This Waldo isn’t the chap in stripes you have to find in a crowd scene (outside America, actually called Where’s Wally), but an anthropomorphic blue cat with the number 1 on his belly. Despite that you still might not see him in a crowd, as he only appears to, what we might charitably call, the select few. Far from his smiling namesake, Kim Deitch’s Waldo is a hard-living hedonist, with a streak of mischief bordering on malevolence. 

Kim Deitch was a key figure the 1960s heyday of American underground ‘comix’. He was an editor for Gothic Blimp Works, (the comics spin-off of counter-cultural newspaper The East Village Other), where he published his first Waldo stories. Far from being a period footnote though, Deitch’s best work was still to come, and at the start of his seventh decade in the field he’s as productive as ever. Deitch always had a unique take on the underground culture: sex and drugs may drive the stories, but they’re never centre stage, as they often are with Crumb and Shelton, respectively. Some of Deitch’s earliest work had obvious shout-outs to psychedelia, particularly literal flower child Sunshine Girl.  There’s little of that here, but his breaking free of the constraining grid of panels chimes with psychedelia. It’s a significant declaration of intent, but these early panel layouts often need clarifying arrows, and fall well short of, say, Gene Colan’s (contemporary) experimental layouts on Doctor Strange.

‘Deja Vu’, from 1969, highlights the counter-culture’s distrust of the establishment. A cabal of military, state and science, subject Waldo to an experiment to weaponise cats’ legendary nine lives. This turns Waldo into – yes – nine cats, each with a number on their belly, with the ‘real’ Waldo being number 1. It’s idea packed, heavily plotted and fast-paced, though it lacks the finesse of the later stories. The art is particularly dense, presumably being reduced from Blimp Works’ tabloid format.

‘Blue but True’, from two years later, unfolds at a more leisurely pace. It’s a romantic tragedy turned farcical comedy. Waldo and girlfriend Kitty are kept apart in different wings of a prison. Waldo’s escape is engineered by his criminal bosses, who double cross him in a hail of bullets, just as Father Christmas arrives with a letter meant to change everything. Such absurdly intricate plotting would become characteristic of Deitch, though, again, he’d refine it in later stories.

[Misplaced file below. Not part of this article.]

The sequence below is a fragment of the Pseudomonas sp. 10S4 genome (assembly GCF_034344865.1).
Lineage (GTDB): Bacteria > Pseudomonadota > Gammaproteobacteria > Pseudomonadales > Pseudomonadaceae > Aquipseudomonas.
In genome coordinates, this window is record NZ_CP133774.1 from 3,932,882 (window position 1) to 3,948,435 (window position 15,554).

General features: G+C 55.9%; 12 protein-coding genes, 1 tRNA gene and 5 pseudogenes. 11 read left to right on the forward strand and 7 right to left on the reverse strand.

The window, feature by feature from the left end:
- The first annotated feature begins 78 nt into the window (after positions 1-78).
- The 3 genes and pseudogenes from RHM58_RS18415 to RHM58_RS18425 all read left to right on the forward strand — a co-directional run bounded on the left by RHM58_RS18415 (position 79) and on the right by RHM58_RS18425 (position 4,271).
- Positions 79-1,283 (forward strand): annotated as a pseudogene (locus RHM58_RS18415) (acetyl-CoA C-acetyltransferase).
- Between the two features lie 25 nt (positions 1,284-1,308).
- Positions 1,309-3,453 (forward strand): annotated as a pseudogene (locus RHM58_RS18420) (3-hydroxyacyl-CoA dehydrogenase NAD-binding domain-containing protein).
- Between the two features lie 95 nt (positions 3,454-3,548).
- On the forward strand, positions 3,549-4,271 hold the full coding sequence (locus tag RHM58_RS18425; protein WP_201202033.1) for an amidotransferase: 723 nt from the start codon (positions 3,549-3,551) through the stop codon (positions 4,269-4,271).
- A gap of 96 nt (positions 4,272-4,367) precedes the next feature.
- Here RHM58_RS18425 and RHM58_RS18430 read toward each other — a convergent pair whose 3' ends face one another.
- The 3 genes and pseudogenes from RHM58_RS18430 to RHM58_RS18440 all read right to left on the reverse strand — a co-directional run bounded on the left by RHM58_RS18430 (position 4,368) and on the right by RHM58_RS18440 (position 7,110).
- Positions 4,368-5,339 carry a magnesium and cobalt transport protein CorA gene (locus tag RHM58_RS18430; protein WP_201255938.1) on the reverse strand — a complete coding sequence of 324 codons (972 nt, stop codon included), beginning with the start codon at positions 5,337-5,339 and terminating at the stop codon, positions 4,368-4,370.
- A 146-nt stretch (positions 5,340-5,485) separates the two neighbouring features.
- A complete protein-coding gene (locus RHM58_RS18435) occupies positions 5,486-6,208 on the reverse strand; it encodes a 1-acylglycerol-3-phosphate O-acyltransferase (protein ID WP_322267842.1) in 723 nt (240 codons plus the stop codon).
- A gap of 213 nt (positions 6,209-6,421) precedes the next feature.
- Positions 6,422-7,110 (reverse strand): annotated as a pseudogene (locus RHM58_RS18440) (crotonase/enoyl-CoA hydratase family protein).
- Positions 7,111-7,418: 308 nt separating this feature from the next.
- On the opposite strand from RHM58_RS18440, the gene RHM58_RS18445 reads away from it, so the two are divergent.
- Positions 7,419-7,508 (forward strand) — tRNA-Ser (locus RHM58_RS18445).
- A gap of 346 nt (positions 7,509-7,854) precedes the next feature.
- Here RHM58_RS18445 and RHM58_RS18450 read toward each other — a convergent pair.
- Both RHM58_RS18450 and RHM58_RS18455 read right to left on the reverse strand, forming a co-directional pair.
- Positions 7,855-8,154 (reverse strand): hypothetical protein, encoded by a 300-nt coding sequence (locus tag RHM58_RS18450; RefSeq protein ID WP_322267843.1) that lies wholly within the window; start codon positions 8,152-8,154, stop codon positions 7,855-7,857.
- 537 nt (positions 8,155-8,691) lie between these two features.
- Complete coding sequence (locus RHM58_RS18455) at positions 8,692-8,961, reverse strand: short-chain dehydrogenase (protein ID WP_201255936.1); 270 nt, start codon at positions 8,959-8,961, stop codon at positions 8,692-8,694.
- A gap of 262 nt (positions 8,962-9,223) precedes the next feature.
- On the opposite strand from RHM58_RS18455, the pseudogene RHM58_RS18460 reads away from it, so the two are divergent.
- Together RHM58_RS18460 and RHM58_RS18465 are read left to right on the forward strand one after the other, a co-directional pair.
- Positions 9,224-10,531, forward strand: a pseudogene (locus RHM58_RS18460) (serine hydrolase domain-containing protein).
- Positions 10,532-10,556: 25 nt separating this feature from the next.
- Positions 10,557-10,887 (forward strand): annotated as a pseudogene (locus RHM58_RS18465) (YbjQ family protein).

‘The Waldo Lowdown’ from 1975, has the cat ‘befriend’ Jack Mishkin after his release from Berndale Acres Sanitarium. Deitch deftly and amusingly creates ambiguity around whether Waldo is a supernatural being that others can’t see, or simply Mishkin’s delusion. This confidently written and drawn single page, is a further take on Waldo’s origin, a prelude to Mishkin’s story, (Boulevard of Broken Dreams), and introduces Deitch’s long-term obsession with the shady corners of popular culture. 

This 1992 volume is effectively a companion volume to 1989’s Beyond the Pale, a similarly chronological collection of Deitch’s non-Waldo shorts to date. Much of the critique of that volume applies: his early pages have a naive charm, and show his formative attempts at toning, page-design, lettering and logos, elements he has absolutely mastered by 1986’s ‘Hell To Pay’ (pictured). Each of the five stories here is a marked improvement over the last. 

All Waldo Comics is misnamed, as the cat would be a regular, if often uninvited presence in Deitch’s overlapping meta-narrative. Moreover, Waldo doesn’t appear in the final, and most satisfying story ‘Mrs Holla and the Magic Ring’. However it introduces Buster Braun and his daughter Evie, and serves as a prelude to Deitch’s next project A Shroud for Waldo.